Muslim Women Speak Out on Oppression

Pam Kidd of the L-Club introduces Muslim women panel l-r; Sameera El-Siraj, Kasar Abdullah, Zulfat Suara, Amina Muna and Tammy Ragab Photo by Clare Bratten

By Clare Bratten

NASHVILLE, TN — Being taunted for wearing the hijab, having their children targeted at school by bullies, their mosques defaced, and being called a terrorist – these are some of the experiences described by five Muslim women from backgrounds as diverse as the US, Somalia, and Kurdistan described to an audience on Saturday. The panel discussion was led by Zulfat Suara, who works as a CPA at Meharry and is the chair of the American Muslim Advisory Committee and President Elect of the Tennessee Women Political Caucus. The meeting was sponsored by the L-Club and held at the Unitarian Universalist church in Bellevue.

Ms. Suara said she wanted to interrupt the narrative of Muslims as “those people.”

“This administration wants you to be afraid of your neighbors. When you hear about a terrorist attack, you hope it is not a Muslim because of the fear mongering. The reality is we have a 1.36 million chance of being attacked by a terrorist and a 1.64 billion chance of being attacked by a refugee or immigrant.  Yet the Southern Poverty Law center says we have 38 hate groups in Tennessee with [a total of] six million members,” Suara said.

Kurdish and social activist Kasar Abdulla, who was named a “White House Champion of Change” described her flight from Saddam Hussein’s campaign of genocide against the Kurds and her arrival in the US at the age of six. After the 9/11 attacks while she was in middle school she was shoved into her locker at school and called a terrorist.  She went to a teacher to ask what a terrorist was.  People threw eggs at her home.

“I was not shocked that Trump won. We Kurds have seen a dictator already. The thing I actually appreciate is he made the invisible, visible. The problem I have is that he also made it O.K.” Kasar Abdulla said.  The recent travel bans by the Trump administration affected Kasar Abdulla’s family directly.

“My mother was blocked from returning to the U.S. I had cousins who were US citizens who were overseas with fiancées who had green cards who were blocked from coming back. Their wedding plans postponed. Are we going to be refugees again? Are we going to have to walk to Canada?”

Sameerah El-Siraj, was born and raised in New York and in the Muslim faith. “Also, being Muslim in an African American community and being black in a Muslim community is hard,” El-Siraj said.

El-Siraj described the bullying suffered by her young daughter in school despite it being brought to the teacher’s attention. Then her daughter, Kalima, was scolded when she finally fought back.

“Kalima then started an anti-bullying club – with a system of rewards,” as a way to intervene, her mother explained. One of the bullies with whom she gotten into a fight earlier turned to the leader of the bullies and said ‘stop being mean,’” said El-Siraj. She noted that Kalima even recruited the two main bullies into the club. At that point, El-Siraj introduced Kalima. She got a standing ovation from the audience.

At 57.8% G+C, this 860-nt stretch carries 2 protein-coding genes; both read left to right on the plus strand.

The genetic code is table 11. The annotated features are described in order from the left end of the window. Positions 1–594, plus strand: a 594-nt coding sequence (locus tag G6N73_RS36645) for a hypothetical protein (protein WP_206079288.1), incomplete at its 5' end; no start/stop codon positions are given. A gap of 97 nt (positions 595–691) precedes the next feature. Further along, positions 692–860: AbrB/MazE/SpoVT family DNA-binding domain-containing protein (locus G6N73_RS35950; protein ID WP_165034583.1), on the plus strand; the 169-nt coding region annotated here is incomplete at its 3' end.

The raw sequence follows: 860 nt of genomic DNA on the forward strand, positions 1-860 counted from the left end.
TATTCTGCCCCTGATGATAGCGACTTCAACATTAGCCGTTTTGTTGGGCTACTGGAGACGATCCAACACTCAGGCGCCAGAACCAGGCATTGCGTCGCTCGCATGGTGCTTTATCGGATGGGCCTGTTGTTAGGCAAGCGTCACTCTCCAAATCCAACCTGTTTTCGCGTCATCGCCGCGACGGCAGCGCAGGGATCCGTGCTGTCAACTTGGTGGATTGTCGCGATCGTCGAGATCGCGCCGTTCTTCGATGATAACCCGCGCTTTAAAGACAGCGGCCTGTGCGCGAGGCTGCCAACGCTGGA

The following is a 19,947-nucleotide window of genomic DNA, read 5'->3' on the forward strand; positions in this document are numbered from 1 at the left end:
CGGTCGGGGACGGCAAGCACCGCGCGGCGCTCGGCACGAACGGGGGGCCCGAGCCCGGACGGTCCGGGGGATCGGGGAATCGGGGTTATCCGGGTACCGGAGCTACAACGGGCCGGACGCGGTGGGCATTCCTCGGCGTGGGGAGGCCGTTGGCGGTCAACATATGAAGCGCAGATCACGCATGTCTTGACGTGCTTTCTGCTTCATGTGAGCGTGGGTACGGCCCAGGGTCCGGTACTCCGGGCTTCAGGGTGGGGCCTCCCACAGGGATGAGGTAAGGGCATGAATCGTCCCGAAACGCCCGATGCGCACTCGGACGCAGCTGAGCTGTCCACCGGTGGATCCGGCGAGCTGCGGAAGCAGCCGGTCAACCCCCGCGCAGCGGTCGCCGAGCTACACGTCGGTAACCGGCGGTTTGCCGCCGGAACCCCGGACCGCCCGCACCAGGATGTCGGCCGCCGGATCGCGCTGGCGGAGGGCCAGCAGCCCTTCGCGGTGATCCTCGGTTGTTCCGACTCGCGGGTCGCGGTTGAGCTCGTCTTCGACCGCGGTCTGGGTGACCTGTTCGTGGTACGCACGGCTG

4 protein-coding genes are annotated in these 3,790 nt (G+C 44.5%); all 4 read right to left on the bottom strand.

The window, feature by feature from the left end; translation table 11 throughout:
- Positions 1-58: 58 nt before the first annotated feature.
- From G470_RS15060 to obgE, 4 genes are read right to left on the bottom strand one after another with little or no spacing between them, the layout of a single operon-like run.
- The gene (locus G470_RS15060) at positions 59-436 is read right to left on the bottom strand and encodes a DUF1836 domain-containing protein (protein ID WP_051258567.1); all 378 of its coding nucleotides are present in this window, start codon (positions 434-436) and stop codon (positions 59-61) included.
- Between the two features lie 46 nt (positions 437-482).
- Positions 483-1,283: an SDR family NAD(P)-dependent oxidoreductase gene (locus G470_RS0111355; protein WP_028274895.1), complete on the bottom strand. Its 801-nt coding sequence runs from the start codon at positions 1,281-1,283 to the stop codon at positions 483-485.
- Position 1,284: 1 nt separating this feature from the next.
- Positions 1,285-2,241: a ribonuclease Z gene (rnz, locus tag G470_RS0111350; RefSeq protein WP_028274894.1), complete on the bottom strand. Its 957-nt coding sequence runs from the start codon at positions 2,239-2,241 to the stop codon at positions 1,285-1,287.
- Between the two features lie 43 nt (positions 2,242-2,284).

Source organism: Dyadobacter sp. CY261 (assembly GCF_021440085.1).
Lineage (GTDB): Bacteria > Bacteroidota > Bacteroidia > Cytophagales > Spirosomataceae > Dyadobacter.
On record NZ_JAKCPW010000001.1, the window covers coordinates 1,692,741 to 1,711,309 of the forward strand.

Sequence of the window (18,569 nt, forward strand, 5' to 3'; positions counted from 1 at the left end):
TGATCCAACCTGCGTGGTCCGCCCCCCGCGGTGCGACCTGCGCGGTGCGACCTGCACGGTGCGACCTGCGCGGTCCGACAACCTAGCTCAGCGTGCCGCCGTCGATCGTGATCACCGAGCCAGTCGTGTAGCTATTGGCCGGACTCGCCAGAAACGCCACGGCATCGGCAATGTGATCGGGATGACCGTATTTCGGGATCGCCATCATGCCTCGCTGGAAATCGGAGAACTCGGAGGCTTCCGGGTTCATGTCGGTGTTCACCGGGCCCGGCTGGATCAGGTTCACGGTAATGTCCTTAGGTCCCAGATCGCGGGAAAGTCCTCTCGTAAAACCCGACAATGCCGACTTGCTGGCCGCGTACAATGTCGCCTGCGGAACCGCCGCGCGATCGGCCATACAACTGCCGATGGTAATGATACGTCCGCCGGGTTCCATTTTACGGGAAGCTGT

Muna Munday, a Vanderbilt graduate student from the Somali community described how a young cousin of hers who had gotten into minor trouble had a meeting with a probation officer and was arrested without warning and sent to a detention center for immigrants in California. The family tried getting information and finally had to hire a lawyer before they could get him released with a warning “Don’t get into any more trouble.”

“It was heartbreaking for my family and for how it affected us and affected the community,” Munday said.

“Of course, I feel fear and confusion. I am an American. As the only person in hijab [in many places] this new time in our law has created division where we used to be all one. Now my mother worries when I travel. This administration has made it OK to discriminate.”

Tammy Hanan Harmon, a Tennessee native and white woman who converted to Islam twenty years ago before she met her husband, described the acceleration in the defacement of the Murfreesboro mosque near where she lives.

“In the past three months there have been at least three incidents. After Ramadan we went to the mosque to walk and saw profanity everywhere ..with bacon on the ground spelling out bad words. I’m a girl scout leader. I got lots of calls of support and concern from people of all faiths, Bahai, Jewish, Christian… and the Girl Scouts and Boy scouts all volunteered to wash away the paint and grease,” Harmon said.

The women recommended that people who want to help to write letters of support, get to know a Muslim personally, attend open houses at local mosques.

“Turn off Fox News,” Tammy Harmon said. “Get out there and vote, give a ride, help others to register to vote,” said Abdullah.

Suara summarized the evening with the words of Desmond Tutu: “If you are neutral in situations of injustice, you have chosen the side of the oppressor.”

Facebook Comments